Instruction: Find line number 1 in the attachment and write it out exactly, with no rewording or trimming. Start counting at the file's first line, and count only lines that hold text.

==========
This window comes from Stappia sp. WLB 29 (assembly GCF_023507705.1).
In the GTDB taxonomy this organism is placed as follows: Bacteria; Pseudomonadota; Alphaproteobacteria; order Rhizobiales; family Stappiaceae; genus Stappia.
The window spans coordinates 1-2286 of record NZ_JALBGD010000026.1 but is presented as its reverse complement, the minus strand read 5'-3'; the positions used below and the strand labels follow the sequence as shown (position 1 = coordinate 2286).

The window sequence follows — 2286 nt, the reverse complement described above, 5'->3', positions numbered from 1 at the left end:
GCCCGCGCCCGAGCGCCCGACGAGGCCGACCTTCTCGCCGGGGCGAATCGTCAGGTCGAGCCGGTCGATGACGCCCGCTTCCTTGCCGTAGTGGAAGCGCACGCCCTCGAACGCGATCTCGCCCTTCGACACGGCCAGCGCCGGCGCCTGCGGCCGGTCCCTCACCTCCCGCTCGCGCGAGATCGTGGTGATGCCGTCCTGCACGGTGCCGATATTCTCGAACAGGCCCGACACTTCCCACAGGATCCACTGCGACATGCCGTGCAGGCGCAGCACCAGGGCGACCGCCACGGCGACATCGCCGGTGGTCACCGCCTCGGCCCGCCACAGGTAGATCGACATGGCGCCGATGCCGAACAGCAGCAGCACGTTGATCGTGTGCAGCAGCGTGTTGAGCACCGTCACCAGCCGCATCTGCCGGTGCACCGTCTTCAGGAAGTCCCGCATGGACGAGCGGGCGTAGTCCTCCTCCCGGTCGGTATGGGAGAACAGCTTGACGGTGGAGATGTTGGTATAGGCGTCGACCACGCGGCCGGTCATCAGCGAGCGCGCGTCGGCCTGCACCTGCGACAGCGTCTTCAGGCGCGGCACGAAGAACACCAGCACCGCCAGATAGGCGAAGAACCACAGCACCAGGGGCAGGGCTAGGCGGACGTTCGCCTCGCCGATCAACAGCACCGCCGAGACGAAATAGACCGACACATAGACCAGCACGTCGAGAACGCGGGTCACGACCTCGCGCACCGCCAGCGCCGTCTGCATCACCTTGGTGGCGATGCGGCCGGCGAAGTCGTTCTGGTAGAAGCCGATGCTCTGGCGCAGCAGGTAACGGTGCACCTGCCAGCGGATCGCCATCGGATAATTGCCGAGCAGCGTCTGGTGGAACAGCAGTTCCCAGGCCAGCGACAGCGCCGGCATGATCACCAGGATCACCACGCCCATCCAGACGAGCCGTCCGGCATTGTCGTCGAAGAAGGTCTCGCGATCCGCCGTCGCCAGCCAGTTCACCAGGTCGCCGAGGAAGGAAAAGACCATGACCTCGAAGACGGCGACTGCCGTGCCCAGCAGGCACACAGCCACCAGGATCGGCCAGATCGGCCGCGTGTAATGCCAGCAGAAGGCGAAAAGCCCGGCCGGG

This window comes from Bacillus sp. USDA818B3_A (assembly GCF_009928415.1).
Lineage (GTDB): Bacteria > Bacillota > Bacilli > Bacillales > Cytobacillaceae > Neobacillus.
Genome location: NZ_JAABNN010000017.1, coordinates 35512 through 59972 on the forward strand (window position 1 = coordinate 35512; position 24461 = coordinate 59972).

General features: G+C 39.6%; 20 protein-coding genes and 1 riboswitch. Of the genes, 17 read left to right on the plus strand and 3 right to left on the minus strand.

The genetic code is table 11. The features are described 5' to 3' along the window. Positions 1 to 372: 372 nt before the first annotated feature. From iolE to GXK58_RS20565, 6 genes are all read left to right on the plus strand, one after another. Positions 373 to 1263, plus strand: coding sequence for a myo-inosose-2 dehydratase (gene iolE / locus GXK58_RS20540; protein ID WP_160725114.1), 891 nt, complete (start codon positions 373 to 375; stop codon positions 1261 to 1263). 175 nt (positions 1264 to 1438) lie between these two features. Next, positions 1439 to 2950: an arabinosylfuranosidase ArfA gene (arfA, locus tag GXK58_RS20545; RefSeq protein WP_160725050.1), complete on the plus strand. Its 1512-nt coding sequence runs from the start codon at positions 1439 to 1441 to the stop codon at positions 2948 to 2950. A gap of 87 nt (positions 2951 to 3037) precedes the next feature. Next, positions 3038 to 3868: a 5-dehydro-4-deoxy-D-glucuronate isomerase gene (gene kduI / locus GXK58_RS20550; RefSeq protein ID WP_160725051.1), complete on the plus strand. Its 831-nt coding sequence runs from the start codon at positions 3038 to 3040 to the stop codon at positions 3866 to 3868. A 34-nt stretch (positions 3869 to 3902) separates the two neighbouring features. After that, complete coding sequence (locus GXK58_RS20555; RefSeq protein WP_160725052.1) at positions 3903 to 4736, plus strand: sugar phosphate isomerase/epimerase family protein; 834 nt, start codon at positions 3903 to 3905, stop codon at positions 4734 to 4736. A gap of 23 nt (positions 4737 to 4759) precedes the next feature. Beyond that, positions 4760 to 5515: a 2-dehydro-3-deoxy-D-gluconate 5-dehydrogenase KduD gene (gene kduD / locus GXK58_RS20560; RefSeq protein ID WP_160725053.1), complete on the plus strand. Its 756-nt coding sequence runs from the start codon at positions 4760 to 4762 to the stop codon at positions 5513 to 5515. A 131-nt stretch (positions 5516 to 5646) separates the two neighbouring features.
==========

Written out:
This window comes from Stappia sp. WLB 29 (assembly GCF_023507705.1).